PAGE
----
My Lords, the noble Lord, Lord Hennessy, refers to the transitional arrangements, the timetable for which was established by the Constitutional Reform and Governance Act 2010. It set out the agreed timetable for transitioning from the 30-year to 20-year rule, which should be completed by 2023.

My Lords, I ask in particular about the Hanslope Park FCO archives. My wife, with a number of other scholars, visited them some time ago and we are grateful to the FCO for that. There was a huge set of files there—somewhere between 600,000 and 1 million—many of which have not been catalogued, let alone cleared. We were grateful to the Foreign Office for providing a number of retired diplomats to assist in this. Can we have a commitment from the Government that they will continue to provide additional funds so that those files can be sorted and cleared as quickly as possible, given how enormous the archive is?

The noble Lord makes a good point. The amount of files in various departments to go through—some relating way back to prisoner of war details and details of those serving in the armed services—is enormous. The Foreign and Commonwealth Office is working as hard as it can to clear this backlog.

My Lords, in view of the Hillsborough Independent Panel report, especially recommendation 3, what proposals do the Government have for releasing more police records?

My Lords, I declare an interest as a member and indeed secretary for some years of the All-Party Group on Archives and History. The special problem here—already alluded to by a number of speakers—is that the Foreign Office files, because of their great breadth and diversity, are creating a major management problem for archivists. I accept that, but is it not disappointing that, for example, the Irish Times, looking particularly at Anglo-Irish relations, has gone along for the last two tranches of 20-year releases and there has been nothing for the paper on either occasion? It is particularly disappointing because, ironically, the 20-year recommendation comes from a report by Sir Joseph Pilling, former Permanent Under-Secretary at the Northern Ireland Office. Can something be done, in other words, just to loosen things up a bit? I understand the difficulties with scale and the problems that archivists have, but this seems to be an unfortunate outcome.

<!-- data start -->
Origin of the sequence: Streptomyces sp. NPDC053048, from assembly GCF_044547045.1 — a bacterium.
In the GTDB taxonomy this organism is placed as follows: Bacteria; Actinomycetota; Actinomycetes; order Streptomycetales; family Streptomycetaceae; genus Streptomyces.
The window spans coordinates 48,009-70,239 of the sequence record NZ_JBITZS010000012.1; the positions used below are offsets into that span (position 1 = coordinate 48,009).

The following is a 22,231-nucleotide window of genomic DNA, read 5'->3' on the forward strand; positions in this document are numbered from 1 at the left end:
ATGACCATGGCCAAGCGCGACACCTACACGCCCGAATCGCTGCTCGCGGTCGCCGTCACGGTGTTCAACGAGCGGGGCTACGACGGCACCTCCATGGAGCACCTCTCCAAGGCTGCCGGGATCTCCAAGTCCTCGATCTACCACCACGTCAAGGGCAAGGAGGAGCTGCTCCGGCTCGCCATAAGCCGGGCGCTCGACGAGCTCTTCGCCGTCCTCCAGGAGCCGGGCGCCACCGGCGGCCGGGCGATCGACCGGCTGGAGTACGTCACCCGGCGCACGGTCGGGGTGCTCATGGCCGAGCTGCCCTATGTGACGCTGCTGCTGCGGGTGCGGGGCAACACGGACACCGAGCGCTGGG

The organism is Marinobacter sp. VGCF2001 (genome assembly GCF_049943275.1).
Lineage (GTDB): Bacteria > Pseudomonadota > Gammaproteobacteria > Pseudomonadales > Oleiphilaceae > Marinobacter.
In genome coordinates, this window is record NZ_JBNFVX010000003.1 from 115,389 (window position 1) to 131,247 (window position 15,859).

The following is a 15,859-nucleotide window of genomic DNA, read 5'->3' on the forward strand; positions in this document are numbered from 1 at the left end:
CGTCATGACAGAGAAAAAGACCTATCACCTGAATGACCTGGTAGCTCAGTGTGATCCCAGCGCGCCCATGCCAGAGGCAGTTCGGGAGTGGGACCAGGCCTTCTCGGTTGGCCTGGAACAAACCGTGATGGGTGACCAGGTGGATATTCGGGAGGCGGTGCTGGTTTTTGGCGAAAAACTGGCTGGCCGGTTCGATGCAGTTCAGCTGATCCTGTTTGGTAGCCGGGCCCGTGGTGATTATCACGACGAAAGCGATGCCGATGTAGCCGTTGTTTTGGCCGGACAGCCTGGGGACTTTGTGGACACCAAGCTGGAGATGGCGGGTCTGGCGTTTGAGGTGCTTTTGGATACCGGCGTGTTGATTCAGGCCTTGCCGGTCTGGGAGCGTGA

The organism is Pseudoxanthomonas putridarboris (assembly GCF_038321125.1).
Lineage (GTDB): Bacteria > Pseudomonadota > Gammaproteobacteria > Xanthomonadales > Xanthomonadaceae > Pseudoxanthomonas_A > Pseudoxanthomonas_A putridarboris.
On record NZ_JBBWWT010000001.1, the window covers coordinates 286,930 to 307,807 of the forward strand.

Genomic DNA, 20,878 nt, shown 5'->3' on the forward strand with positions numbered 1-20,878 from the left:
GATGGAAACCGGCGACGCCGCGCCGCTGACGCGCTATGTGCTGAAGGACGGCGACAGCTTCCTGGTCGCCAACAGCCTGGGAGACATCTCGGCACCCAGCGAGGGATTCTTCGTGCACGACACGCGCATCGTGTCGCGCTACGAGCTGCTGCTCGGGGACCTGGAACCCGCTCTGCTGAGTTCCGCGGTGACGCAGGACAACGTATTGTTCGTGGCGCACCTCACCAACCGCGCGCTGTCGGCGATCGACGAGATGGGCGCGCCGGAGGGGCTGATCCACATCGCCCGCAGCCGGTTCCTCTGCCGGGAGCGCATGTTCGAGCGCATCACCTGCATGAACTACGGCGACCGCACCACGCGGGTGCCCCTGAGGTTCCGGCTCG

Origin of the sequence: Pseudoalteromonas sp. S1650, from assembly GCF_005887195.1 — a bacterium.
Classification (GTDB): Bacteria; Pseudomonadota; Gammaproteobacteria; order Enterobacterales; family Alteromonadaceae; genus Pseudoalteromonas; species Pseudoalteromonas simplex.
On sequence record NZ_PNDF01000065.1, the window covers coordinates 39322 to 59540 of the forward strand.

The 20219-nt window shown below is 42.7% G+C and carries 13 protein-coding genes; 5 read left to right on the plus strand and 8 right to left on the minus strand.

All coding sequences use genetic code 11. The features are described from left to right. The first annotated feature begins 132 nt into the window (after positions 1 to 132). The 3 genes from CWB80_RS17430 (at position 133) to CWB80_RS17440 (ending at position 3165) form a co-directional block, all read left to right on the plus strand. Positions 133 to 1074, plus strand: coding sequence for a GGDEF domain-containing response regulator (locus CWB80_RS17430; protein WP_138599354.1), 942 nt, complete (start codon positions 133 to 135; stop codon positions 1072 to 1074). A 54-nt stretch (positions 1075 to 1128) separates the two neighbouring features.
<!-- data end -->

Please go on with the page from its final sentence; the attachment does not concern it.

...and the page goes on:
My Lords, the noble Lord, Lord Bew, knows of my interest in matters relating to Ireland. There is a great paucity of records available in Dublin, to be perfectly honest. I will pass the noble Lord’s query back to the department but, as he knows, the archive that we have at Kew goes back to 937 AD. There is an enormous number of records there.

My Lords, the material we have been talking about up to now is almost entirely paper-based, but since 2008 most communications in Whitehall have been on email, policy papers have been generated electronically and announcements have been made through social media—believe it or not. The Minister will be aware of the excellent report produced by Sir Alex Allan in 2015 on digital records in Whitehall. Can he explain how far we have got in implementing that, and in particular the very important proposal Sir Alex makes for the emails of designated Ministers and senior officials to be automatically preserved? Is this happening?

I do not know the answer to the last part of the noble Lord’s question but I am aware of the review carried out by Sir Alex Allan in 2015. The National Archives have built the infrastructure to take in and present digital records, and have completed several successful pilots. I recommend looking at their website and Discovery, which is the National Archives’ online catalogue.